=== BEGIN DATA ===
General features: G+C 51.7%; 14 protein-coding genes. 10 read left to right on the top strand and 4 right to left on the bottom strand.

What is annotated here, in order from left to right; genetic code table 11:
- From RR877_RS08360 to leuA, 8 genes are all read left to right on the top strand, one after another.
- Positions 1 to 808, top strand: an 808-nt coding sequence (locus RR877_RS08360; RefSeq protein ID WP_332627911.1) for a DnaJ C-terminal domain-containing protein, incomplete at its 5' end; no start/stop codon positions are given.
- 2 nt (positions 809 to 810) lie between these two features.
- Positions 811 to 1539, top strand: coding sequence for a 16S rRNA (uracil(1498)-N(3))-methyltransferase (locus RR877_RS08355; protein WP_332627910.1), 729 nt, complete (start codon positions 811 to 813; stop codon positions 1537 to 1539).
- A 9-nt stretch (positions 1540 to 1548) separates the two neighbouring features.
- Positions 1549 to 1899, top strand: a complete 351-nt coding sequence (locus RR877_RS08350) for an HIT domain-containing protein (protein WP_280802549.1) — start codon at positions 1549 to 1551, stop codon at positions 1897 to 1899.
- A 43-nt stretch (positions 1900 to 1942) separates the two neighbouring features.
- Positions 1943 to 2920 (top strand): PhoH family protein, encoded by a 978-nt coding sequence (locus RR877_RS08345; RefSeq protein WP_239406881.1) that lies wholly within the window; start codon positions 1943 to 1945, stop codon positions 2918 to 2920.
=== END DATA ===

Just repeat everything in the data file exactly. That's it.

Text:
General features: G+C 51.7%; 14 protein-coding genes. 10 read left to right on the top strand and 4 right to left on the bottom strand.

What is annotated here, in order from left to right; genetic code table 11:
- From RR877_RS08360 to leuA, 8 genes are all read left to right on the top strand, one after another.
- Positions 1 to 808, top strand: an 808-nt coding sequence (locus RR877_RS08360; RefSeq protein ID WP_332627911.1) for a DnaJ C-terminal domain-containing protein, incomplete at its 5' end; no start/stop codon positions are given.
- 2 nt (positions 809 to 810) lie between these two features.
- Positions 811 to 1539, top strand: coding sequence for a 16S rRNA (uracil(1498)-N(3))-methyltransferase (locus RR877_RS08355; protein WP_332627910.1), 729 nt, complete (start codon positions 811 to 813; stop codon positions 1537 to 1539).
- A 9-nt stretch (positions 1540 to 1548) separates the two neighbouring features.
- Positions 1549 to 1899, top strand: a complete 351-nt coding sequence (locus RR877_RS08350) for an HIT domain-containing protein (protein WP_280802549.1) — start codon at positions 1549 to 1551, stop codon at positions 1897 to 1899.
- A 43-nt stretch (positions 1900 to 1942) separates the two neighbouring features.
- Positions 1943 to 2920 (top strand): PhoH family protein, encoded by a 978-nt coding sequence (locus RR877_RS08345; RefSeq protein WP_239406881.1) that lies wholly within the window; start codon positions 1943 to 1945, stop codon positions 2918 to 2920.